Who Do You Say that I Am?

Note: The name "LORD" refers to God's personal name, YHWH. This is the name God revealed to Moses at the burning bush and it is the name that sets Israel's God apart from all other deities.


If I am honest, I have to confess that the Ten Plagues have always bothered me. While the opening salvo of blood, frogs, gnats and flies were a difficult inconvenience, the ones that followed brought ever-increasing hardship and death. Did it have to be so costly on the Egyptians? If God wanted His people freed, couldn’t He have done it in a less devastating way or was there an ulterior motive, something more important than a simple jailbreak? Several passages give us a clue.


In Exodus 9:14, God reveals that He is doing this so that Pharaoh (and his nation) “may know that there is no one like me in all the earth.” But God was not just concerned with letting only Egypt know. In verse 26, God says that He raised up Pharaoh for this moment so that His “name might be proclaimed in all the earth.” Moses rounds out our understanding in verse 29, telling Pharaoh that God will stop the plague of hail “so you may know the earth is the LORD’s.”


So, from Egypt’s perspective, all this was being done to proclaim that the LORD is God and that the LORD is the one who can truly claim ownership of all creation. Think of it this way. Every culture had its pantheon of gods and each culture believed that their gods were stronger than other gods. The truth that the LORD is God is a message that the LORD promised to communicate through Abraham and his offspring. So, the Ten Plagues could be understood as a megaphone to rouse a deaf world. “Hear, O people, the LORD is one!” But they were more than that, too.


Exodus 10 describes the plagues from a Hebrew perspective. God said that these plagues were signs that they were to tell their children and grandchildren so that “you may know that I am the LORD” (10:2). Said another way, these plagues were an introduction and a training ground. Through them the LORD was introducing Himself to His people and through them He was also preparing them for the trials and battles that would be ahead.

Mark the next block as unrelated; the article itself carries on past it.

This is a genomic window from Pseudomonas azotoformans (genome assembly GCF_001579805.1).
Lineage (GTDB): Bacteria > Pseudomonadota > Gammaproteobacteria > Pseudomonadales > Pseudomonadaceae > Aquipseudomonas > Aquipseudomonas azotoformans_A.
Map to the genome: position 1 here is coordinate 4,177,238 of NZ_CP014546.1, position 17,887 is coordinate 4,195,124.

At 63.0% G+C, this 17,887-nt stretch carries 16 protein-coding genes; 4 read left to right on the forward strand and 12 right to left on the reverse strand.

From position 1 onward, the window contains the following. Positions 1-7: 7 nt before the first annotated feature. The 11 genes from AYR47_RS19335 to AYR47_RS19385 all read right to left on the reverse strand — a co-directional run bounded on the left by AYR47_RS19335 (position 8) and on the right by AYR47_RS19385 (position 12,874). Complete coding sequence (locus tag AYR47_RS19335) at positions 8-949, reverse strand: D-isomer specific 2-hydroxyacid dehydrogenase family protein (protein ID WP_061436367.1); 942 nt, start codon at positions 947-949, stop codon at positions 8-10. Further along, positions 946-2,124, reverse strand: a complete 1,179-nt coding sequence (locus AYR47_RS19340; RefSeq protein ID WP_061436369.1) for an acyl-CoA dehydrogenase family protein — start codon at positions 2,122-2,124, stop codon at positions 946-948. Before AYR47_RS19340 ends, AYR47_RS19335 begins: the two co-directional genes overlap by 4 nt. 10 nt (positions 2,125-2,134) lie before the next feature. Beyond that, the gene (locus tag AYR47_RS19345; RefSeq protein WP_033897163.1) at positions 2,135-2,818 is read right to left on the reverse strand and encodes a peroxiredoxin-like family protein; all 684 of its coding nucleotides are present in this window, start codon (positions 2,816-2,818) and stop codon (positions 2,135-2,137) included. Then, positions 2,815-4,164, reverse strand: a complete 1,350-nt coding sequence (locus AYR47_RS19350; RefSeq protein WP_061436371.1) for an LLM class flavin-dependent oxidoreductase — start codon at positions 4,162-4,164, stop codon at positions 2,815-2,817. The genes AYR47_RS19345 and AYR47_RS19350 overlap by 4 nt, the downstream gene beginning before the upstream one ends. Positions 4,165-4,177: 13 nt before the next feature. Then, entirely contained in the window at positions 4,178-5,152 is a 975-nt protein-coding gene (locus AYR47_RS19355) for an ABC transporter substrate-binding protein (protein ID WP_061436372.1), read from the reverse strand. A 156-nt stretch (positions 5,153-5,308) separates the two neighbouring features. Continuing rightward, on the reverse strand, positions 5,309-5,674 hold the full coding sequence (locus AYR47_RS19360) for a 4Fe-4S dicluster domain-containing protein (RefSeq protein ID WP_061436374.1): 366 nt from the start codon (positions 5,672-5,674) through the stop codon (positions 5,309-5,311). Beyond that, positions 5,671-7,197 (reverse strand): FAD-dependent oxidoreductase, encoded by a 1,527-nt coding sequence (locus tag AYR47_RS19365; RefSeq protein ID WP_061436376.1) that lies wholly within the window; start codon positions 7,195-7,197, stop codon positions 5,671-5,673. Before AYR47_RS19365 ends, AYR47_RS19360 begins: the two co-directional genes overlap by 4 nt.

With each plague, God was revealing how He is greater than all the Egyptian gods that had surrounded them and oppressed them all their lives. And now, one by one, the God of Abraham, Isaac, and Jacob was saying, “I am greater than all these! Do you believe me?”


Centuries later Jesus—God Almighty in human form—traveled to Caesarea-Philippi and probably took His disciples to a cave that was thought to be the gateway to the underworld. Near this cave stood a vast number of temples and shrines. There, with evidence of so many other “gods” all around them, Jesus was, in essence, asking, “Who do you say that I am?  I know what everyone else is saying about me. It is easy to parrot back the opinions of others.  But what do you say? Who do you say that I am? Do you believe that I am greater than all these?”


God asked that question of His people in Egypt, He asked it of His disciples in Caesarea-Philippi and He asks it of us today.


Our culture is no different; we also have our pantheon of gods, each one striving for the place of greatest influence in our lives.  But now another message breaks in, one that has been spoken for millennia, and it forces us to ask ourselves what we truly believe.


No matter what our Lord’s miracles, resurrection and ascension are to you—whether a megaphone trying to get your attention, an introduction to begin an eternal relationship or a training ground preparing you for the future—what do you believe? Is Jesus stronger than all the gods of this world? Do you trust Him more than money, power, sex, comfort, leisure or the deity of the day? Is He more valuable than the thing you most treasure? Is He greater than the problems you face? Is He closer than the suffering you experience?


“Who do you say that I am?”  God knows what everyone else is saying.  It is easy to parrot back the opinions of others and it is tempting to say what we think Jesus wants us to say.  But what about you? Who do you say that He is?


I am so deeply grateful for a loving God who is patient with us as we grow, and equally grateful for you, a travel companion with whom I can learn along the way.